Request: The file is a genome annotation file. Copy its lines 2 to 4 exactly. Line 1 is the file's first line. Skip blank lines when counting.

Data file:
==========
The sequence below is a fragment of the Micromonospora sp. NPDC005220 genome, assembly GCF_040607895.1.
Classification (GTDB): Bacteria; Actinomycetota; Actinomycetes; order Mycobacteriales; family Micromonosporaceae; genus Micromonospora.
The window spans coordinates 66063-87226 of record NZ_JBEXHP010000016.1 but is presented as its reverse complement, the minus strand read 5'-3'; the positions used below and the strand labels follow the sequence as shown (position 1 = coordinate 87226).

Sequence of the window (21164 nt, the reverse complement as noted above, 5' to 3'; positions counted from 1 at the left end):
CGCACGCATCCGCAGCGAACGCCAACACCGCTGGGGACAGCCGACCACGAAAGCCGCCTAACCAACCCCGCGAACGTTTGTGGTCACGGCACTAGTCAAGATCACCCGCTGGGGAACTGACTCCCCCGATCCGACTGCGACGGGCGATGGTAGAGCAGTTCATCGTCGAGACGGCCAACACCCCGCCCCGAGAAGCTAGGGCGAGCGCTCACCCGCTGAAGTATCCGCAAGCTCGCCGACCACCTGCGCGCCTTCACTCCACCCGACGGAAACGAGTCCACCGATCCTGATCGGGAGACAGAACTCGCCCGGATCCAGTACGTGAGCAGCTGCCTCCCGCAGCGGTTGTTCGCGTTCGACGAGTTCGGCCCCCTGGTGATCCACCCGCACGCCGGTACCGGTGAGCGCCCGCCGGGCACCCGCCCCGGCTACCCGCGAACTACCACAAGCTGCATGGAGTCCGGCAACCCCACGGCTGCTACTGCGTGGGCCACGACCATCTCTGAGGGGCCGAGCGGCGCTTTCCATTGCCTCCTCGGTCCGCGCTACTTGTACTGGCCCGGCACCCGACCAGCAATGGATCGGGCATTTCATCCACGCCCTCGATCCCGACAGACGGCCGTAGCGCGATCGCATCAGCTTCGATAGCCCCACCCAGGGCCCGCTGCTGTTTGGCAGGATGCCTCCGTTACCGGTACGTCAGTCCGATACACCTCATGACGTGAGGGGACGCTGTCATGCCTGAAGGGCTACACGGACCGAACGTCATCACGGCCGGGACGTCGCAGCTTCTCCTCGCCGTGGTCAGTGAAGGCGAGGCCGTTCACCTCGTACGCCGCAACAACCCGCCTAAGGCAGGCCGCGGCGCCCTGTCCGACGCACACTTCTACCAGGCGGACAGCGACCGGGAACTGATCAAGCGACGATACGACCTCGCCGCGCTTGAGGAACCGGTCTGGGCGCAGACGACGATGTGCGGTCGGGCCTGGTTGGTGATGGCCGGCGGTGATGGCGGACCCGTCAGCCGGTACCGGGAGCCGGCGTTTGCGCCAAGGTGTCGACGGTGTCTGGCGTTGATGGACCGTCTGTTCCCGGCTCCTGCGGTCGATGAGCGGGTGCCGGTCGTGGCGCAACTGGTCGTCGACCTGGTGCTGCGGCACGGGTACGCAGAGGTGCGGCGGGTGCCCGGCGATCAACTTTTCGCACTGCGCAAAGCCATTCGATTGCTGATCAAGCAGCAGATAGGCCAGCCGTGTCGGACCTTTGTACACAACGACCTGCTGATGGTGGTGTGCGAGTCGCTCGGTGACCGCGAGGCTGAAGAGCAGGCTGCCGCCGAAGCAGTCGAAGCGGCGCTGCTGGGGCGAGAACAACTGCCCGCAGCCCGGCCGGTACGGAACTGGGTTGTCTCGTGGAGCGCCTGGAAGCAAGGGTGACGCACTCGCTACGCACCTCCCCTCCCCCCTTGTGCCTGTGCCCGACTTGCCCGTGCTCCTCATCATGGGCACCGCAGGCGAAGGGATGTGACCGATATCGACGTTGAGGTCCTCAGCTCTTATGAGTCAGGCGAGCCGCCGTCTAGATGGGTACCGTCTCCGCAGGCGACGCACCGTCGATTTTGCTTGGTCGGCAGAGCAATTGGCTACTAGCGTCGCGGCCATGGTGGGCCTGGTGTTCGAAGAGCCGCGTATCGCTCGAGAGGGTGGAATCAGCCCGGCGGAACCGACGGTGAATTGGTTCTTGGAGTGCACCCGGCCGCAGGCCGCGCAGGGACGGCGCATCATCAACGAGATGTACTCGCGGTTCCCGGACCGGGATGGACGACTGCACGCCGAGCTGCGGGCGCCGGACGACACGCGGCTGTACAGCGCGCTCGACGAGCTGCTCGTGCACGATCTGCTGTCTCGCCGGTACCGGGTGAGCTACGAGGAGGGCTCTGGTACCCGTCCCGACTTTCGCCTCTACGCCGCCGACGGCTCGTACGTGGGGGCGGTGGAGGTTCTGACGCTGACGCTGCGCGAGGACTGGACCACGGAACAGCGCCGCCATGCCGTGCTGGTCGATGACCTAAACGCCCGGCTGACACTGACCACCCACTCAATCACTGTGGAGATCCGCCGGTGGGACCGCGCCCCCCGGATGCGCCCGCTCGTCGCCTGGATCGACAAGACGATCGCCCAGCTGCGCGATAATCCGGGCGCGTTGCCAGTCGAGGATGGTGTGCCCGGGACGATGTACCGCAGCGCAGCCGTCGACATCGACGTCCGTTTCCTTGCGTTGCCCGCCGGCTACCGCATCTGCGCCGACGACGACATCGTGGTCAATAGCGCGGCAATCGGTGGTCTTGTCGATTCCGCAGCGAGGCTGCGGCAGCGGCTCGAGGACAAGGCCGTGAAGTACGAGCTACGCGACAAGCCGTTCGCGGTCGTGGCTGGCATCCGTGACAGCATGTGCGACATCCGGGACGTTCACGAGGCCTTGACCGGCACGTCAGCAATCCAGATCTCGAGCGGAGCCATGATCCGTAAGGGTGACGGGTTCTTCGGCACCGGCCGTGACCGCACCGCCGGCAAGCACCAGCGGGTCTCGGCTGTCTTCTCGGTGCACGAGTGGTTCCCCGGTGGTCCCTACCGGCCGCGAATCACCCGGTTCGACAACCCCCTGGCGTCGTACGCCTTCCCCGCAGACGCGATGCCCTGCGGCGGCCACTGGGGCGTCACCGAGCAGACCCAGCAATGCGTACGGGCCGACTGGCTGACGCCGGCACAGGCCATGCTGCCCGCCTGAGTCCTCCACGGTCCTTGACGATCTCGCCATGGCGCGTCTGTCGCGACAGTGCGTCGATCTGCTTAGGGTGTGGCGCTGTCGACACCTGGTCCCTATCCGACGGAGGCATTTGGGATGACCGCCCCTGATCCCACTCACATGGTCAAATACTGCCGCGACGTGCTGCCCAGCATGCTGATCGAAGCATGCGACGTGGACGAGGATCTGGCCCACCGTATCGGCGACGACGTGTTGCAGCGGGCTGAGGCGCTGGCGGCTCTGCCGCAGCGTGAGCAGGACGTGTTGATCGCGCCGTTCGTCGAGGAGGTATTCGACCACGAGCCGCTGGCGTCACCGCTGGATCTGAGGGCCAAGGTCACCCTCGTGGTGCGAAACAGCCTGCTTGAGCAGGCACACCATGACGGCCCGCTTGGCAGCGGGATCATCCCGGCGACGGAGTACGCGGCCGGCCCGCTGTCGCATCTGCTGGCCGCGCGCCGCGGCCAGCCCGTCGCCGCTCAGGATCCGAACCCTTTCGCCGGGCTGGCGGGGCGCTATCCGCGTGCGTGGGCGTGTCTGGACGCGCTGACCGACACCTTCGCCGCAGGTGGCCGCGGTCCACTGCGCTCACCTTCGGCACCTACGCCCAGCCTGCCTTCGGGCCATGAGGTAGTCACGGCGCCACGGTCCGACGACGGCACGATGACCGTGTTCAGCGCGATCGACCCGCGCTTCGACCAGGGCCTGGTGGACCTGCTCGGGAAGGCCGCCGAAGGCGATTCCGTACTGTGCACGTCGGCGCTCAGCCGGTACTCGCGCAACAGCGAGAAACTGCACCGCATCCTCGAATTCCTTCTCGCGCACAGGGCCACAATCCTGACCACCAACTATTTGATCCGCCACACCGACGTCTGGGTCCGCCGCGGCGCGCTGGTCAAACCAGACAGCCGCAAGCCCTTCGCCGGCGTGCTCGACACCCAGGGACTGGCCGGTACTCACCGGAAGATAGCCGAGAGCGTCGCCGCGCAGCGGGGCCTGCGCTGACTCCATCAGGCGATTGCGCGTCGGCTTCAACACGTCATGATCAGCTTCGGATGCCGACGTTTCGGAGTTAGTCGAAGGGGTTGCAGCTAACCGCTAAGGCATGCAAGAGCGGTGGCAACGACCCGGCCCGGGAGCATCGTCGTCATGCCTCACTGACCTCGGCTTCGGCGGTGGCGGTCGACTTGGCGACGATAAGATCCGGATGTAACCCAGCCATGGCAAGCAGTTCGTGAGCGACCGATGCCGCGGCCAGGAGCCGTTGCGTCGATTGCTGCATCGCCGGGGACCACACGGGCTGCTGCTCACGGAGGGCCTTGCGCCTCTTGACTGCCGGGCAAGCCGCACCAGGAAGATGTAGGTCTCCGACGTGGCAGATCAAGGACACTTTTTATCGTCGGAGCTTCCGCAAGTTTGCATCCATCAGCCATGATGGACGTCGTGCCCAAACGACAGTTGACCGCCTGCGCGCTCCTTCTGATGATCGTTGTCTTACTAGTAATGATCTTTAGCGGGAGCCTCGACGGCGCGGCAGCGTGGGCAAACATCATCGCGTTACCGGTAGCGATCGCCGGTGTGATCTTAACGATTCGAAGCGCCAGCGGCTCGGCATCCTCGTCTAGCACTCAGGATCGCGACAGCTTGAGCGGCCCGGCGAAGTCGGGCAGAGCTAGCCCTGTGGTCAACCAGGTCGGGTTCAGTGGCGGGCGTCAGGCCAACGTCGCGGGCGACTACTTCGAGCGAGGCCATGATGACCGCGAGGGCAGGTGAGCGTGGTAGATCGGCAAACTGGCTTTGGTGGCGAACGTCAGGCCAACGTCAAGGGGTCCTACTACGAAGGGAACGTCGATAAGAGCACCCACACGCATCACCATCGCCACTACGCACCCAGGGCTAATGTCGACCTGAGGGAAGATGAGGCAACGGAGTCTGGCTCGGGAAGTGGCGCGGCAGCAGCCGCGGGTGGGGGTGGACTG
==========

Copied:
Classification (GTDB): Bacteria; Actinomycetota; Actinomycetes; order Mycobacteriales; family Micromonosporaceae; genus Micromonospora.
The window spans coordinates 66063-87226 of record NZ_JBEXHP010000016.1 but is presented as its reverse complement, the minus strand read 5'-3'; the positions used below and the strand labels follow the sequence as shown (position 1 = coordinate 87226).

Sequence of the window (21164 nt, the reverse complement as noted above, 5' to 3'; positions counted from 1 at the left end):